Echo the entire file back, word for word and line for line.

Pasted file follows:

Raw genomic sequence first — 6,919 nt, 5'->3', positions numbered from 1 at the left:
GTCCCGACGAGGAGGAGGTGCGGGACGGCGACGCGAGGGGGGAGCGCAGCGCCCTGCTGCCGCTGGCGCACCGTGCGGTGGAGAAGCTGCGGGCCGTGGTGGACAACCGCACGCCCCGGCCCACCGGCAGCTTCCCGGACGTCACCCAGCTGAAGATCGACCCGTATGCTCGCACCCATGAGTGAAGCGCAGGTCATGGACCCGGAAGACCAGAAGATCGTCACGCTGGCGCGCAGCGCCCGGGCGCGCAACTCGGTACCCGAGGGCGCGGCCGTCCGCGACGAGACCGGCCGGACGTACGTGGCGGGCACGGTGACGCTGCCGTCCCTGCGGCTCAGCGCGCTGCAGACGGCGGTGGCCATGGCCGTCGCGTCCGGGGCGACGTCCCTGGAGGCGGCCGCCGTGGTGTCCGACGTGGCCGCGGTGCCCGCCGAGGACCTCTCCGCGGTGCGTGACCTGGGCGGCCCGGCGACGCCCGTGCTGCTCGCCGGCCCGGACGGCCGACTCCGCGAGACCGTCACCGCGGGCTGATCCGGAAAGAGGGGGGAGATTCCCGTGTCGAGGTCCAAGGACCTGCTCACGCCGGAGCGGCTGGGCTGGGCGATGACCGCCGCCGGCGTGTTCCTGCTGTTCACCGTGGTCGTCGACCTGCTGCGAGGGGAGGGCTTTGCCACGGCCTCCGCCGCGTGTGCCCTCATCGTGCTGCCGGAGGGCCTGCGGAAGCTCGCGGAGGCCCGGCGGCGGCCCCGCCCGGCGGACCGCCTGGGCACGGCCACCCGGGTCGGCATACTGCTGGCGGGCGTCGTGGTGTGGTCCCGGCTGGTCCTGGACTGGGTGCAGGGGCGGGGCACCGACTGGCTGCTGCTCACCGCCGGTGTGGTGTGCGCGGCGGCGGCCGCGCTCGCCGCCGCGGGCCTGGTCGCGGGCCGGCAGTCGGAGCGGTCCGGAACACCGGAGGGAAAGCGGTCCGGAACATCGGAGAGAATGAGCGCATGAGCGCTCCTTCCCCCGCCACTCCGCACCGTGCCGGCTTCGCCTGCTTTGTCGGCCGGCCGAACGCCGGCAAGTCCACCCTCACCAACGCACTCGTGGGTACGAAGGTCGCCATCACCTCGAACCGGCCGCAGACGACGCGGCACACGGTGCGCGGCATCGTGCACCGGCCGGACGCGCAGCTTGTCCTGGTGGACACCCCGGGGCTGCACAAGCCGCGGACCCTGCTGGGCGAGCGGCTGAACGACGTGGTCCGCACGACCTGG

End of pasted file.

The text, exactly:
Raw genomic sequence first — 6,919 nt, 5'->3', positions numbered from 1 at the left:
GTCCCGACGAGGAGGAGGTGCGGGACGGCGACGCGAGGGGGGAGCGCAGCGCCCTGCTGCCGCTGGCGCACCGTGCGGTGGAGAAGCTGCGGGCCGTGGTGGACAACCGCACGCCCCGGCCCACCGGCAGCTTCCCGGACGTCACCCAGCTGAAGATCGACCCGTATGCTCGCACCCATGAGTGAAGCGCAGGTCATGGACCCGGAAGACCAGAAGATCGTCACGCTGGCGCGCAGCGCCCGGGCGCGCAACTCGGTACCCGAGGGCGCGGCCGTCCGCGACGAGACCGGCCGGACGTACGTGGCGGGCACGGTGACGCTGCCGTCCCTGCGGCTCAGCGCGCTGCAGACGGCGGTGGCCATGGCCGTCGCGTCCGGGGCGACGTCCCTGGAGGCGGCCGCCGTGGTGTCCGACGTGGCCGCGGTGCCCGCCGAGGACCTCTCCGCGGTGCGTGACCTGGGCGGCCCGGCGACGCCCGTGCTGCTCGCCGGCCCGGACGGCCGACTCCGCGAGACCGTCACCGCGGGCTGATCCGGAAAGAGGGGGGAGATTCCCGTGTCGAGGTCCAAGGACCTGCTCACGCCGGAGCGGCTGGGCTGGGCGATGACCGCCGCCGGCGTGTTCCTGCTGTTCACCGTGGTCGTCGACCTGCTGCGAGGGGAGGGCTTTGCCACGGCCTCCGCCGCGTGTGCCCTCATCGTGCTGCCGGAGGGCCTGCGGAAGCTCGCGGAGGCCCGGCGGCGGCCCCGCCCGGCGGACCGCCTGGGCACGGCCACCCGGGTCGGCATACTGCTGGCGGGCGTCGTGGTGTGGTCCCGGCTGGTCCTGGACTGGGTGCAGGGGCGGGGCACCGACTGGCTGCTGCTCACCGCCGGTGTGGTGTGCGCGGCGGCGGCCGCGCTCGCCGCCGCGGGCCTGGTCGCGGGCCGGCAGTCGGAGCGGTCCGGAACACCGGAGGGAAAGCGGTCCGGAACATCGGAGAGAATGAGCGCATGAGCGCTCCTTCCCCCGCCACTCCGCACCGTGCCGGCTTCGCCTGCTTTGTCGGCCGGCCGAACGCCGGCAAGTCCACCCTCACCAACGCACTCGTGGGTACGAAGGTCGCCATCACCTCGAACCGGCCGCAGACGACGCGGCACACGGTGCGCGGCATCGTGCACCGGCCGGACGCGCAGCTTGTCCTGGTGGACACCCCGGGGCTGCACAAGCCGCGGACCCTGCTGGGCGAGCGGCTGAACGACGTGGTCCGCACGACCTGG